Blowing the whistle on fraudsters: What’s your ethical duty?

For just about every financial scam that comes to light, we’re willing to bet the following is true:

  • The telltale fraud signs were visible to many observers.
  • Financial professionals were “blind” to predatory colleagues or competitors because they were afraid to get involved.
  • More people got hurt than should have had someone blown the whistle.

Of course, Bernie Madoff is the poster child of this phenomenon. In his case, presumably hundreds of financial advisors who may have wondered about Madoff’s “success” kept silent. And even highly experienced financial regulators were initially unwilling or unable to take action against him, despite financial analyst Harry Markopolos’ persistent warnings over a nine-year period. Unfortunately, the SEC missed its opportunity to shut down the largest financial crime in U.S. history, which ultimately vaporized some $18 billion in client assets.

A more recent case tells much the same story, although on a tremendously smaller scale. According to the SEC, Leroy Brown, Jr., of Killeen, Texas, perpetrated a fraudulent scheme to lure current and former military personnel to invest with him and his firm, LB Stocks and Trades Advice, LLC.

According to authorities, Brown claimed to be fully registered and licensed with FINRA and the SEC and to have substantial experience as a securities broker. He also pitched consumers on buying $1,000 shares to participate in real estate developments that he claimed would double or triple in value. What’s more, he said his firm offered stock trading, mutual funds, exchange-traded funds, commodities, and foreign exchange currencies, as well as business affiliations with Walmart, Apple, Sony, Microsoft, Best Buy, HP, USA Today, and McAfee. He even claimed he operated offices in New York City’s financial district and in San Francisco.

Well, you know where we’re headed with this. None of Brown’s claims was true. But they sounded plausible to investors, who wired what the SEC called “substantial deposits” directly into his personal brokerage account. Brown then transferred client funds from his brokerage account to his personal bank account, after which he put it to good (read: “evil”) use.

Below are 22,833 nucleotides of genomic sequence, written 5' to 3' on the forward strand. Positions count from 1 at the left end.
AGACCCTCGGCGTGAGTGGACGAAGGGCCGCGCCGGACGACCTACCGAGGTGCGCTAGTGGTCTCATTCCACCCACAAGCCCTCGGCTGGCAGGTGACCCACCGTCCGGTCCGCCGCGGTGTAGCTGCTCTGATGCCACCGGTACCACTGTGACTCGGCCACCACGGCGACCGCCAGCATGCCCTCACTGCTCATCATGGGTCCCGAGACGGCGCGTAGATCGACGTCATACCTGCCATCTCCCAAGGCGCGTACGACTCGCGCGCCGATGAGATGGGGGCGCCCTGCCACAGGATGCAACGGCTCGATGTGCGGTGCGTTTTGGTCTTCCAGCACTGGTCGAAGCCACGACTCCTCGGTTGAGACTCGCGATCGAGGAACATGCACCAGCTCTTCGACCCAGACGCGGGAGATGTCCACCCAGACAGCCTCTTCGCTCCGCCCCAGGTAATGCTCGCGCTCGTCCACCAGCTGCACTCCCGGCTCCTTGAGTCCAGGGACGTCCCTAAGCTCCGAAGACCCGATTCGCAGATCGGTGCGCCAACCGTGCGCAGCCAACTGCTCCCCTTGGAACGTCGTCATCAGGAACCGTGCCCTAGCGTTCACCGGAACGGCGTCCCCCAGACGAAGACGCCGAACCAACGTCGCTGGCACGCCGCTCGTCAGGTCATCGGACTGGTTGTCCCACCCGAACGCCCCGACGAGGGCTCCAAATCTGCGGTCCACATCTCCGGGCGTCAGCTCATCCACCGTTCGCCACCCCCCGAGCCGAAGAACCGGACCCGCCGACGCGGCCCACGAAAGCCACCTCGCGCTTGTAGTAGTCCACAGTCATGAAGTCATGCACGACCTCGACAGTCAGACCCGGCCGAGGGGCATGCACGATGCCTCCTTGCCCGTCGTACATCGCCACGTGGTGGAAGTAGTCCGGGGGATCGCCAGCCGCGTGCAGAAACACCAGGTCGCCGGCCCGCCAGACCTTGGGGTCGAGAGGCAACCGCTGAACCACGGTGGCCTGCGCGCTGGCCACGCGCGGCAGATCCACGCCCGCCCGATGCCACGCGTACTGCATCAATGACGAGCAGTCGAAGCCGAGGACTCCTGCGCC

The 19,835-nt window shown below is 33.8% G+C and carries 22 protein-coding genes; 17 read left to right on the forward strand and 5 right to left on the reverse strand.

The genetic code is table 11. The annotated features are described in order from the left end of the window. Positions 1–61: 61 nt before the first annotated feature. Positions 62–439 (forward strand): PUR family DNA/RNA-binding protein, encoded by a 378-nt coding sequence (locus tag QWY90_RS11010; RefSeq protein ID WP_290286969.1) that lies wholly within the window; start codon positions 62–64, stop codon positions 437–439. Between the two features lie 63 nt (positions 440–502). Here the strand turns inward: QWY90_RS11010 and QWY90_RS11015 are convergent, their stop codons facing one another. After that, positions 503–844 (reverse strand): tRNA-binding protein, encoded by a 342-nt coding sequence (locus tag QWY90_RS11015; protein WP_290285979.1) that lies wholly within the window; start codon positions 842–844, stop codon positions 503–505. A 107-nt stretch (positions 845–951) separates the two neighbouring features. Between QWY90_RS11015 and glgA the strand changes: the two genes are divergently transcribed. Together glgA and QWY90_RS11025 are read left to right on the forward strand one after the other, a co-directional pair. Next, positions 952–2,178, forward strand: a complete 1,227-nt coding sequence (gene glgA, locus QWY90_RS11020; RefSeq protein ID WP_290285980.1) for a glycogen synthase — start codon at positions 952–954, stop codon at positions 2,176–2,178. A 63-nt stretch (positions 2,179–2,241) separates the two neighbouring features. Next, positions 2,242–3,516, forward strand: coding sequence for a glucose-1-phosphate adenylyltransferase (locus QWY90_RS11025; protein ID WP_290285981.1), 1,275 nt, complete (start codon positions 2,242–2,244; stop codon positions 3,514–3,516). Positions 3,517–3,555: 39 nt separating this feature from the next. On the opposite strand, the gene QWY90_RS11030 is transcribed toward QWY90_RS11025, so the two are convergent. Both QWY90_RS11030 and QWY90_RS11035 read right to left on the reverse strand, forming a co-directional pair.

Such a sweet deal for Brown… and such a tragic one for the soldiers who served their country so bravely, only to fall prey to Brown’s thieving cowardice. But here’s what we’re wondering: With Brown making such egregiously false claims, surely a competitor noticed what he was doing and could have notified authorities. Yet the SEC only filed its complaint in April 2015, more than a year after the advisor began his scheme. Why did it take so long for the scam to be shut down?

We obviously don’t know all the facts here, but we can offer some educated guesses. Advisors operating in Brown’s market may have been:

  • Wrapped up in their own affairs and didn’t pay heed to what was going on.
  • Aware of what was happening, but didn’t want to get involved for fear of becoming a “snitch.”
  • Concerned about Brown’s fraud, but fearful of dealing with regulators.
  • Reluctant to step up because they didn’t want the time or expense of giving testimony at trial.
  • Afraid of retribution from the defendant if he was, in fact, convicted of his alleged crimes.
  • Convinced someone else would eventually blow the whistle.

Ultimately, someone did blow the whistle, and at some point justice will surely be done. But is there a better way to protect America’s financial consumers? Indeed, there is. The National Ethics Association urges advisors to step up and report fraud as soon as they witness it. Doing so will help to prevent the following devastating consequences:

  • Millions of dollars of financial losses by hundreds of thousands of innocent Americans.
  • The erosion of the public’s trust in financial advisors, which makes the job of adding new customers that much harder.
  • The increased cost of business that may strain financial institutions and reduce the advisor compensation they’d otherwise be able to pay.
  • The increased regulatory scrutiny that results from scams, which forces honest advisors to spend more on compliance.
  • The guilty conscience that comes from allowing scammers to operate with impunity.

So the next time you hear or see an unscrupulous advisor doing something wrong or criminal, don’t just avert your eyes. Do the right thing and report it to the authorities. It’s your ethical duty, and trust us… you may actually enjoy doing it!

Harry J. Lew is Chief Content Officer at the National Ethics Association. For more information on ethical business practices, please visit the National Ethics Association’s Ethics Center. For more information on affordable errors and omissions insurance for low-risk financial advisors, visit E&OforLess.com.